Alexander Stubb (NCP) announced his presidential bid at a news conference in Helsinki on Wednesday, 16 August 2023. Presently a professor at the European University Institute in Florence, Italy, Stubb said he is worried more about the internal situation than the international standing of Finland. (Jussi Nukari – Lehtikuva)


EX-PRIME MINISTER Alexander Stubb on Wednesday confirmed his candidacy in the presidential elections held in Finland in January 2024.

Stubb indicated in a press conference that his decision was easy after being asked to throw his hat into the presidential ring by the leadership of the National Coalition. “In this global situation, the answer is unequivocal. When your home country calls, you go.”

Presently a professor at the European University Institute in Florence, Italy, Stubb said he will hopefully be able to lean on his experience in international relations if he wins the presidency. He added that he is not worried about the international situation or standing of Finland, which in his view is geo-strategically one of the most important countries in Europe and the West.

“Why? Because we’ve always taken care of our end. We – as Finland, as a nation – can always react to situations in an agile and resolute way,” he affirmed.

Finnish foreign policy, he estimated, has always been founded on both idealism and realism – an approach that is manifested in the country’s belief in international collaboration and decision to maintain one of the strongest defence forces on the continent.

Stubb revealed that he is more concerned about the internal situation in Finland.

“As the president of the republic, I’d want to look for more common denominators than divisive factors in Finnish society,” he stated, highlighting the importance of co-operation, common understanding and the ability to talk about difficult issues in an empathetic manner.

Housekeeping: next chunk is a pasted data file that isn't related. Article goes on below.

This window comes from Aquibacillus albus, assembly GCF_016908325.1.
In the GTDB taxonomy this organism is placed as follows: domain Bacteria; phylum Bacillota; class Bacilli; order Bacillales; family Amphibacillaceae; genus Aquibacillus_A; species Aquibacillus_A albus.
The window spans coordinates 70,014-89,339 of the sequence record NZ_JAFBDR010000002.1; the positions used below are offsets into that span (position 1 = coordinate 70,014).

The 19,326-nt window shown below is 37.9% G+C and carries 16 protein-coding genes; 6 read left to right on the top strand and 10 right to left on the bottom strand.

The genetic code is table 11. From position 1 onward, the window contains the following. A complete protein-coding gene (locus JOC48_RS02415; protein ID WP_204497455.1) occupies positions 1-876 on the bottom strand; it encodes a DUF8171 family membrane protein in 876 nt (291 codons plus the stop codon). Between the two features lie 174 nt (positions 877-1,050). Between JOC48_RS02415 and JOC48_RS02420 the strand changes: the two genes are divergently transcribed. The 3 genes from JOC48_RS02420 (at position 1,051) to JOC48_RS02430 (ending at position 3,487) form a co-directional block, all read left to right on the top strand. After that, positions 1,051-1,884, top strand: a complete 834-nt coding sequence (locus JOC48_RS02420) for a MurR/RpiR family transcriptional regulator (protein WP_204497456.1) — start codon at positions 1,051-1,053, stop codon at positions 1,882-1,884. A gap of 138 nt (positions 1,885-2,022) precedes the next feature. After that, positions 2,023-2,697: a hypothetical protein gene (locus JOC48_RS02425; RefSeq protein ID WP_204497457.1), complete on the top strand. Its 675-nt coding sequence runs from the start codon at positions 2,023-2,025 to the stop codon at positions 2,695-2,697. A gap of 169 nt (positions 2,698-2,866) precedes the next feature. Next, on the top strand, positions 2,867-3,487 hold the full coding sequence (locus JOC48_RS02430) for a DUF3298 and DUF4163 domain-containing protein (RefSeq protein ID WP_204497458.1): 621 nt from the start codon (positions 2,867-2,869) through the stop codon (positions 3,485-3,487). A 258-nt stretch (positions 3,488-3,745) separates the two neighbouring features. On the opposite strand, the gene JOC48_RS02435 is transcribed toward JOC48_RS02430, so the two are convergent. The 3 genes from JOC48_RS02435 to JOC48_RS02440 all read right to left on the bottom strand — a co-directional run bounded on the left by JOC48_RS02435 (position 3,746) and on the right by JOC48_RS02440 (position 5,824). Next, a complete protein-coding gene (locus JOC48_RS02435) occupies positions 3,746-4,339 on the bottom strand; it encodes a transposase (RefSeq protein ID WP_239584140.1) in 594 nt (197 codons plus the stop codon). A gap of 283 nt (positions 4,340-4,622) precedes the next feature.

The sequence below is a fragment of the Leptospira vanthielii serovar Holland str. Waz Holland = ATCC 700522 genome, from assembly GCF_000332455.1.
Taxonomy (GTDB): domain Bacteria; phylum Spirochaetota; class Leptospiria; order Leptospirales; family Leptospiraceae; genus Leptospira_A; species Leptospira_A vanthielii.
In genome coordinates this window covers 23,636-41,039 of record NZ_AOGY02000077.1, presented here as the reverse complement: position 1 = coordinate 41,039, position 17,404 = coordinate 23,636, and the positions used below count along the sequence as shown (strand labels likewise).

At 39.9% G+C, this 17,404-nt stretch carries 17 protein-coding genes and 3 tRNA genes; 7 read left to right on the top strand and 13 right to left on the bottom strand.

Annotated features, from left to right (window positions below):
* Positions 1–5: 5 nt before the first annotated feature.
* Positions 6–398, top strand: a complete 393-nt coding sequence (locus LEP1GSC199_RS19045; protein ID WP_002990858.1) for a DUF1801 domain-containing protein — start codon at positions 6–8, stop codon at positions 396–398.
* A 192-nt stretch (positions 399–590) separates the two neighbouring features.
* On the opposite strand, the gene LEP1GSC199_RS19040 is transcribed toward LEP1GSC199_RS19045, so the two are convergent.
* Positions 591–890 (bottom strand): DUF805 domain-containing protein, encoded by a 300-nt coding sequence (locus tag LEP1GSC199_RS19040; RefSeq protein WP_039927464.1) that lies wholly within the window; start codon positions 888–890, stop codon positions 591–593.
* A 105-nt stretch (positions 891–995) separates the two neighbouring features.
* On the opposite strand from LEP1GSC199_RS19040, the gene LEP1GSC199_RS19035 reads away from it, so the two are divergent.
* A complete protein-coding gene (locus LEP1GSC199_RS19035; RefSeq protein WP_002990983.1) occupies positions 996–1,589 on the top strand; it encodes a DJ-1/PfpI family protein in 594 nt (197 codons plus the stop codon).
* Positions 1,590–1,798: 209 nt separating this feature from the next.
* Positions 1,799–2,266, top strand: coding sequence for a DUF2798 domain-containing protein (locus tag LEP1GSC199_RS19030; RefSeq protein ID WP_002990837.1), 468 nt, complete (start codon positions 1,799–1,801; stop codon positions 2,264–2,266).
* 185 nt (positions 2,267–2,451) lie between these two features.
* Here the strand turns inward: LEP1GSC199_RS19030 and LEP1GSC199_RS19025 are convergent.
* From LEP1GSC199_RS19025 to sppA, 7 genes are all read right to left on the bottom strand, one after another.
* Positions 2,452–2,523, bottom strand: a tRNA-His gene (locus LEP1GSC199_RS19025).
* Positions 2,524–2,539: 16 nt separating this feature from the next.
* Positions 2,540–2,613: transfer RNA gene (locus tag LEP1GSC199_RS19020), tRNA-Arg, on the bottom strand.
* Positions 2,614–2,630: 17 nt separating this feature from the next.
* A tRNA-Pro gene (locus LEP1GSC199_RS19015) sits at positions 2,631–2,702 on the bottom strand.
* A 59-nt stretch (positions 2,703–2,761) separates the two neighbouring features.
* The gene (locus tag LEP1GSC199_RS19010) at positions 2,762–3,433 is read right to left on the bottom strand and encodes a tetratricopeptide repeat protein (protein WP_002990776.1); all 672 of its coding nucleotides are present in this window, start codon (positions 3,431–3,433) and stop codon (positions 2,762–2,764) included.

“I think we here are all responsible: the politicians, but also the media.”

He also drew attention to the need for citizens to engage in open, respectful and dignified debate. “I hope that in a polarised or fragmented world, Finland at least will stay united.”

His entry into the race was not without a comedic element, either.

Iltalehti accompanied its article about the presidential hopeful with photos of him posing on a park bench on which someone had written in marker, “Petteri Orpo made me do this”. Stubb assured to Helsingin Sanomat later that he is not responsible for the writing.

“I only noticed it now. You can’t make this shit up,” he texted the newspaper.

Orpo is the chairperson of the National Coalition.

Presidential field fills up

Sanna Marin, the outgoing chairperson of the Social Democrats, on Wednesday invited European Commissioner for International Partnerships Jutta Urpilainen (SDP) to become the presidential candidate of the Social Democrats.

“Jutta, if you decide to become our candidate, I can promise that you’ll have behind you a united party that supports you in every way possible in the race,” she was quoted saying at the summer meeting of the Social Democratic Parliamentary Group by Helsingin Sanomat.

Urpilainen on Wednesday thanked Marin for the invitation and promised to announce her decision by November. She added that she would initiate discussions about how the possible candidacy could be combined with her role as commissioner in Brussels.

The presidential field has thereby been filled as far as the largest political parties are concerned.

The frontrunners in early polling are ex-Minister for Foreign Affairs Pekka Haavisto (Greens), Governor of the Bank of Finland Olli Rehn (Centre), Speaker of Parliament Jussi Halla-aho (PS) and Mika Aaltola, the director of the Finnish Institute of International Affairs. Haavisto, Rehn and Aaltola are in the race on behalf of a constituency association rather than a political party.

Aleksi Teivainen – HT